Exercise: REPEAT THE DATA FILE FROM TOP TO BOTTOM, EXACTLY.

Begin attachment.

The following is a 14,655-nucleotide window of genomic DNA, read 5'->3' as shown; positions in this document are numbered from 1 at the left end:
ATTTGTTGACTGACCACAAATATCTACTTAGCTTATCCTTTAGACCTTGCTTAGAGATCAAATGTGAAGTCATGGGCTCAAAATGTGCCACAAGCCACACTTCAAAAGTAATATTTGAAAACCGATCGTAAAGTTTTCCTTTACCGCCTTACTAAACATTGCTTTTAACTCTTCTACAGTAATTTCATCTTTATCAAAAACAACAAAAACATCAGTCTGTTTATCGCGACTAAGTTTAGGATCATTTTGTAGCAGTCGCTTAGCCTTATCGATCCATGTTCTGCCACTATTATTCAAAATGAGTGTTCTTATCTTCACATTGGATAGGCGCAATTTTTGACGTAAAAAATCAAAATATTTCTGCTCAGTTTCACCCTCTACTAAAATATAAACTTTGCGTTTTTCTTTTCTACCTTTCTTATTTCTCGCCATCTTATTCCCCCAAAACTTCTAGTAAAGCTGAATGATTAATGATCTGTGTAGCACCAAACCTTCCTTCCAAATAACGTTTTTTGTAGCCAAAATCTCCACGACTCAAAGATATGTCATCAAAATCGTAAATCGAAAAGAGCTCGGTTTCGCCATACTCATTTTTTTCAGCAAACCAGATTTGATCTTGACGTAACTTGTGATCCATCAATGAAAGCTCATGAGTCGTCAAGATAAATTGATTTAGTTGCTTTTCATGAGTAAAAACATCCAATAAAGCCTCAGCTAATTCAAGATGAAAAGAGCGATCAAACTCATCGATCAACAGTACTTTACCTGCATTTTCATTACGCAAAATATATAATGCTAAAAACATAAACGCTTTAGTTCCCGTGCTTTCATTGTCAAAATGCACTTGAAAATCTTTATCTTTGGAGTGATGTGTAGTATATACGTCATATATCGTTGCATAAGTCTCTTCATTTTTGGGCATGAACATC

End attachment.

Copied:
The following is a 14,655-nucleotide window of genomic DNA, read 5'->3' as shown; positions in this document are numbered from 1 at the left end:
ATTTGTTGACTGACCACAAATATCTACTTAGCTTATCCTTTAGACCTTGCTTAGAGATCAAATGTGAAGTCATGGGCTCAAAATGTGCCACAAGCCACACTTCAAAAGTAATATTTGAAAACCGATCGTAAAGTTTTCCTTTACCGCCTTACTAAACATTGCTTTTAACTCTTCTACAGTAATTTCATCTTTATCAAAAACAACAAAAACATCAGTCTGTTTATCGCGACTAAGTTTAGGATCATTTTGTAGCAGTCGCTTAGCCTTATCGATCCATGTTCTGCCACTATTATTCAAAATGAGTGTTCTTATCTTCACATTGGATAGGCGCAATTTTTGACGTAAAAAATCAAAATATTTCTGCTCAGTTTCACCCTCTACTAAAATATAAACTTTGCGTTTTTCTTTTCTACCTTTCTTATTTCTCGCCATCTTATTCCCCCAAAACTTCTAGTAAAGCTGAATGATTAATGATCTGTGTAGCACCAAACCTTCCTTCCAAATAACGTTTTTTGTAGCCAAAATCTCCACGACTCAAAGATATGTCATCAAAATCGTAAATCGAAAAGAGCTCGGTTTCGCCATACTCATTTTTTTCAGCAAACCAGATTTGATCTTGACGTAACTTGTGATCCATCAATGAAAGCTCATGAGTCGTCAAGATAAATTGATTTAGTTGCTTTTCATGAGTAAAAACATCCAATAAAGCCTCAGCTAATTCAAGATGAAAAGAGCGATCAAACTCATCGATCAACAGTACTTTACCTGCATTTTCATTACGCAAAATATATAATGCTAAAAACATAAACGCTTTAGTTCCCGTGCTTTCATTGTCAAAATGCACTTGAAAATCTTTATCTTTGGAGTGATGTGTAGTATATACGTCATATATCGTTGCATAAGTCTCTTCATTTTTGGGCATGAACATC